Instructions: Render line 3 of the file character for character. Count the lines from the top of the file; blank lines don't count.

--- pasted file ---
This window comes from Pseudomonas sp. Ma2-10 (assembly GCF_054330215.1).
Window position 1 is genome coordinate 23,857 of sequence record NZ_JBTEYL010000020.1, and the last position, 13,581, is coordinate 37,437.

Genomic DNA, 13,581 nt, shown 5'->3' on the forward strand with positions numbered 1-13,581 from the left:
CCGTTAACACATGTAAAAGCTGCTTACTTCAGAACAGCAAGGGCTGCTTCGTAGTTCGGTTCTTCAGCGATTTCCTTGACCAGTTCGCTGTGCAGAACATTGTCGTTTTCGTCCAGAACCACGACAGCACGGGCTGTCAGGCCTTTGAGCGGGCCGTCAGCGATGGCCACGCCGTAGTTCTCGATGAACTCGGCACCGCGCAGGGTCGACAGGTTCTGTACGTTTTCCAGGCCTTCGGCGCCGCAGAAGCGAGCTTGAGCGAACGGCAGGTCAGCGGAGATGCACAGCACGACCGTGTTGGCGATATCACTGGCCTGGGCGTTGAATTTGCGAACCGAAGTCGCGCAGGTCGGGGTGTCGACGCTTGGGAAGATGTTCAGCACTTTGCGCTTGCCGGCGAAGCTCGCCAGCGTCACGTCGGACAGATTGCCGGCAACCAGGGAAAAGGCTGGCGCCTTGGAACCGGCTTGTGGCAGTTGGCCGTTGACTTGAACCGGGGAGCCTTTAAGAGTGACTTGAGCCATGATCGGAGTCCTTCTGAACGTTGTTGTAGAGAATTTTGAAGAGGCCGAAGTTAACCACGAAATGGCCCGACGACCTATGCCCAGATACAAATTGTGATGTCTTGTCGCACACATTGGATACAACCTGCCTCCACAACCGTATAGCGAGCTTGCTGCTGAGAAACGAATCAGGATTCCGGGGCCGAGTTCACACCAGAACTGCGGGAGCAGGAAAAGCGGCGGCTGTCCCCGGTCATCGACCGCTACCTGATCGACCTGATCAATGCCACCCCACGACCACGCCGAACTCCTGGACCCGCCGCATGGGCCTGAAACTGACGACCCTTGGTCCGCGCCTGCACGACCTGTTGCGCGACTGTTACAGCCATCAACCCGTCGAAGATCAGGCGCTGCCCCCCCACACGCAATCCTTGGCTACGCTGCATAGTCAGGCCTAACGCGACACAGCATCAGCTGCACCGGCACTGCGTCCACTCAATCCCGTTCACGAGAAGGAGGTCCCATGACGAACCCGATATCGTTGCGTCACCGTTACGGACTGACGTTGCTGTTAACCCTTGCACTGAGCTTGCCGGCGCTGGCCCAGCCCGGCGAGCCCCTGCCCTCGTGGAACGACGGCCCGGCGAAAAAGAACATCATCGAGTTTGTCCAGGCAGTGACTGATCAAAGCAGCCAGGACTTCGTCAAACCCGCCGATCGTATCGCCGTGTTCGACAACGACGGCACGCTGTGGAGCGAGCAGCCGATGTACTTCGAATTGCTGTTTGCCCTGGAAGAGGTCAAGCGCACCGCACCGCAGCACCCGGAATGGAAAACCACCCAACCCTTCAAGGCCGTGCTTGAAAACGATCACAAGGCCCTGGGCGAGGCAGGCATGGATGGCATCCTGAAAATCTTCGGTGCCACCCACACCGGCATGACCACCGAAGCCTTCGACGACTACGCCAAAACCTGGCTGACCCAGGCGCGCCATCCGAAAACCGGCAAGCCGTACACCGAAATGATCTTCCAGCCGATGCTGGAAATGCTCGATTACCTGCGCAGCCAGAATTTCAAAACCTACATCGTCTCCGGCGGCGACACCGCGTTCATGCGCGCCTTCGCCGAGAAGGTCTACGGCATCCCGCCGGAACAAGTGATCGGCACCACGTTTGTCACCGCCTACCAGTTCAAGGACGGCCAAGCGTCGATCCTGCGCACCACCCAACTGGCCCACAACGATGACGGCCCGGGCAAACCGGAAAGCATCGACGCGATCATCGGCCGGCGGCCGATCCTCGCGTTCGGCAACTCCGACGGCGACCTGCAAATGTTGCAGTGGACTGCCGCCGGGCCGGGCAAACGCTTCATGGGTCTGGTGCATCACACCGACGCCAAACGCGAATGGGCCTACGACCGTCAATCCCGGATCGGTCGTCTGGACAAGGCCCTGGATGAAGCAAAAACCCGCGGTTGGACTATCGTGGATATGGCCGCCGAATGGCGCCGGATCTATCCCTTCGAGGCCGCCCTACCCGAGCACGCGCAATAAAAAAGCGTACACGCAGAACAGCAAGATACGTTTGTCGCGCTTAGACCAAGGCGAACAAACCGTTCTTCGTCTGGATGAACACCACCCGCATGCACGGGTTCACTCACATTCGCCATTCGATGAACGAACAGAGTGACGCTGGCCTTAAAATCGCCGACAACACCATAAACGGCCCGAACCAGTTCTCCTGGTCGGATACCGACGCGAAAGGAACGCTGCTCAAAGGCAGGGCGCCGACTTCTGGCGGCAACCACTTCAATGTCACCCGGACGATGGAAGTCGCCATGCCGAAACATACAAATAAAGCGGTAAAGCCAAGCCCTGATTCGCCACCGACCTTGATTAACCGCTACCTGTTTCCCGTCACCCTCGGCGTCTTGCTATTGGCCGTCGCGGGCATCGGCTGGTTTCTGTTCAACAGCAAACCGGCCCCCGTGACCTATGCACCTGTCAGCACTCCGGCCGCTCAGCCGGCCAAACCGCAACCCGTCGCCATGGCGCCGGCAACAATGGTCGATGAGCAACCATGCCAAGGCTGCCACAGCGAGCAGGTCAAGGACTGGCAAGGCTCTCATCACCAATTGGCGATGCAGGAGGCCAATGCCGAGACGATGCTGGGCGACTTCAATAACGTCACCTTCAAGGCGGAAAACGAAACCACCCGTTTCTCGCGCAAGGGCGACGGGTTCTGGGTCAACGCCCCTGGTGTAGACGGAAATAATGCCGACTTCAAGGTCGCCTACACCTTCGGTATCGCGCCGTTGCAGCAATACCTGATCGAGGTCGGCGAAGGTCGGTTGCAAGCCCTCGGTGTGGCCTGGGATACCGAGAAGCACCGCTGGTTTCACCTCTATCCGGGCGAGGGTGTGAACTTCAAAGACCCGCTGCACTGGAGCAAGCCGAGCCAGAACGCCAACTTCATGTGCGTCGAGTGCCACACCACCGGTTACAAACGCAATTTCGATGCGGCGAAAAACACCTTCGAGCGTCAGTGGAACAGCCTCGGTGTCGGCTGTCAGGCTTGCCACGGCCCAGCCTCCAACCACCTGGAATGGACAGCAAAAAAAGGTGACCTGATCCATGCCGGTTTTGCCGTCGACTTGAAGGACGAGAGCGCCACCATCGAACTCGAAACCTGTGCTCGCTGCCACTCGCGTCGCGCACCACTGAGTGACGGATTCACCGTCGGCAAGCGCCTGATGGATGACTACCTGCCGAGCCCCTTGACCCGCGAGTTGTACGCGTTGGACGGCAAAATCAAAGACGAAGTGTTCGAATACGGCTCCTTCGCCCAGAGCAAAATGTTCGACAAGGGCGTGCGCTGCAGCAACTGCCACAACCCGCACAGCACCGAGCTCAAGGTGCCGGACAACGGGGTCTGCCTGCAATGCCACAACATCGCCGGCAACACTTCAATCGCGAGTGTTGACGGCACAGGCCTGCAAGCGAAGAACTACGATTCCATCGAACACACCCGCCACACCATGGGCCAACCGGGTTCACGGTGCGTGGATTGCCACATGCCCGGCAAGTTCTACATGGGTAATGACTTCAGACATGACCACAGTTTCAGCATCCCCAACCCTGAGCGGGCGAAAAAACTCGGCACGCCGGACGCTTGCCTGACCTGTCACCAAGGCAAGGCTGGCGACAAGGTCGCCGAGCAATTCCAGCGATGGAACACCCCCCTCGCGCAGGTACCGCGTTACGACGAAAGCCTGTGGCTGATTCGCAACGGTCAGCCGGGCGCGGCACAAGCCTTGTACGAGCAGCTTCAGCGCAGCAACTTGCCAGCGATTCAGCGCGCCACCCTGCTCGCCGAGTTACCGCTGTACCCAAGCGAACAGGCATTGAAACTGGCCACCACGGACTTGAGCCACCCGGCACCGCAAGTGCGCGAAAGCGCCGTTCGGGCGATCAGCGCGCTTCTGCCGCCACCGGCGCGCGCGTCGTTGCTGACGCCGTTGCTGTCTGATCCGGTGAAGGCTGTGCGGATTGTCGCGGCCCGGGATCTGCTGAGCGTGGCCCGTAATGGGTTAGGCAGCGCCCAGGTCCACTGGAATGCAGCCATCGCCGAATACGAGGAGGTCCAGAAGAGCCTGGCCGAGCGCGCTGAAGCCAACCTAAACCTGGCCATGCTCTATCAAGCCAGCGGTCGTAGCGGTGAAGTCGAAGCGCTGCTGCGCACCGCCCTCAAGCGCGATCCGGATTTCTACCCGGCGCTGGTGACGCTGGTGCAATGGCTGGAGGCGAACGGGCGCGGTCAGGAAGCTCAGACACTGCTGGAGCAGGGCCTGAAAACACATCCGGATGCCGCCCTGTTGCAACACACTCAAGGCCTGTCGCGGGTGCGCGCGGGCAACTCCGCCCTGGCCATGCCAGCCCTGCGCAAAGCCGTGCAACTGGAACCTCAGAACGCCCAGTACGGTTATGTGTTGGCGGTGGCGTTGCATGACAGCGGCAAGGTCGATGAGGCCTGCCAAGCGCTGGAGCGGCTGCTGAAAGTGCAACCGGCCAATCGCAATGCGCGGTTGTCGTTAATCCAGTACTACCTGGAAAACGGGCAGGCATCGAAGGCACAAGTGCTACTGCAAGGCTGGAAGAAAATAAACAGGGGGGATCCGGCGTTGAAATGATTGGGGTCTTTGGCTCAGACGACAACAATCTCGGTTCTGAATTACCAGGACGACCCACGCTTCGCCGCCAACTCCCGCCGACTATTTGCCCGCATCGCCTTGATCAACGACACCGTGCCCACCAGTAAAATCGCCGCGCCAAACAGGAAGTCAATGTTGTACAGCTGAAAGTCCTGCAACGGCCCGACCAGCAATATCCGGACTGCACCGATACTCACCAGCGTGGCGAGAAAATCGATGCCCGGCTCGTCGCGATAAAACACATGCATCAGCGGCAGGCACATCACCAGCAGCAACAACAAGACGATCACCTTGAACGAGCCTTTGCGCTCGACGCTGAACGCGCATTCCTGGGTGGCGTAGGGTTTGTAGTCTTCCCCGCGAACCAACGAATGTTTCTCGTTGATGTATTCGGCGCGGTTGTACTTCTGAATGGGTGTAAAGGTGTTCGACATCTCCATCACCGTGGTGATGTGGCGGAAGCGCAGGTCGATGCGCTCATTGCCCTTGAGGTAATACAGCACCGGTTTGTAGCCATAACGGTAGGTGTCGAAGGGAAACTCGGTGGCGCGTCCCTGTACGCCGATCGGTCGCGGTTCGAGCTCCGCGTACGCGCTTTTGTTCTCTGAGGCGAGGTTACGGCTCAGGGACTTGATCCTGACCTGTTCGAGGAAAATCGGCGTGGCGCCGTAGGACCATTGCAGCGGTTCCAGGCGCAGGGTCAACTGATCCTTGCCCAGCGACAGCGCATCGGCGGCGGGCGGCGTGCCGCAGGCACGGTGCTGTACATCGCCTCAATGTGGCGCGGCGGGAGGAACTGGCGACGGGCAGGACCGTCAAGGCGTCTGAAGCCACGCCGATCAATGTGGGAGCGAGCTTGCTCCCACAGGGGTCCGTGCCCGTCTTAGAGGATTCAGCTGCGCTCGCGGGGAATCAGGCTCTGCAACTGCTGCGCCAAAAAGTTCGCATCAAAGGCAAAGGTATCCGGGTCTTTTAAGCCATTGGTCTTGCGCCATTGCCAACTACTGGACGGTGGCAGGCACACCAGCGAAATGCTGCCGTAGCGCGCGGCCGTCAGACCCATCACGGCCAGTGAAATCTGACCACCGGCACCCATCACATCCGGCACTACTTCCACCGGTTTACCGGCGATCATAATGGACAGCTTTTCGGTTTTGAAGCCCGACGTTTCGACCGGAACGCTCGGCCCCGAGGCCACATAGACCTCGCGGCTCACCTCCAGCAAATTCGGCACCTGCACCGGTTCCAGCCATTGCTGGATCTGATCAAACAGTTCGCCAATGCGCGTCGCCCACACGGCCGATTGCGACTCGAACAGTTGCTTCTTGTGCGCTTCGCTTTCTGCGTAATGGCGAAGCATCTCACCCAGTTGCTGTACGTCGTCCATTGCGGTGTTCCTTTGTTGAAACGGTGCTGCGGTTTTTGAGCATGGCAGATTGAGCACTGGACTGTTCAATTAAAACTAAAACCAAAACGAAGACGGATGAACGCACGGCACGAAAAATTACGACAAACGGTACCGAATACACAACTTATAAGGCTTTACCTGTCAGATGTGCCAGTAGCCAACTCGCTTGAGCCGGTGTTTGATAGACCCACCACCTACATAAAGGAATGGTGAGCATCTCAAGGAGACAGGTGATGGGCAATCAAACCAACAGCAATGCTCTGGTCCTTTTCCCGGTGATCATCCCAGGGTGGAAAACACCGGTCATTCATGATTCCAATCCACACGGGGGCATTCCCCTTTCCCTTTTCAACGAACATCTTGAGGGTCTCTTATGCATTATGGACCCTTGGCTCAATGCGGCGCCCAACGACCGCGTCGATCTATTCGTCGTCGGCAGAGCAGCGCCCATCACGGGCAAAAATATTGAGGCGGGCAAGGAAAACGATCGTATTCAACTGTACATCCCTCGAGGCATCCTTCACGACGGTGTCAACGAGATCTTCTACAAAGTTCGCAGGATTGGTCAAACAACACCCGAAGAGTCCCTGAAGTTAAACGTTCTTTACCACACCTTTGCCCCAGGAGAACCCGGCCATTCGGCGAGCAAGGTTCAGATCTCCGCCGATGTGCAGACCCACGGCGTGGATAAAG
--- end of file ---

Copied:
Genomic DNA, 13,581 nt, shown 5'->3' on the forward strand with positions numbered 1-13,581 from the left: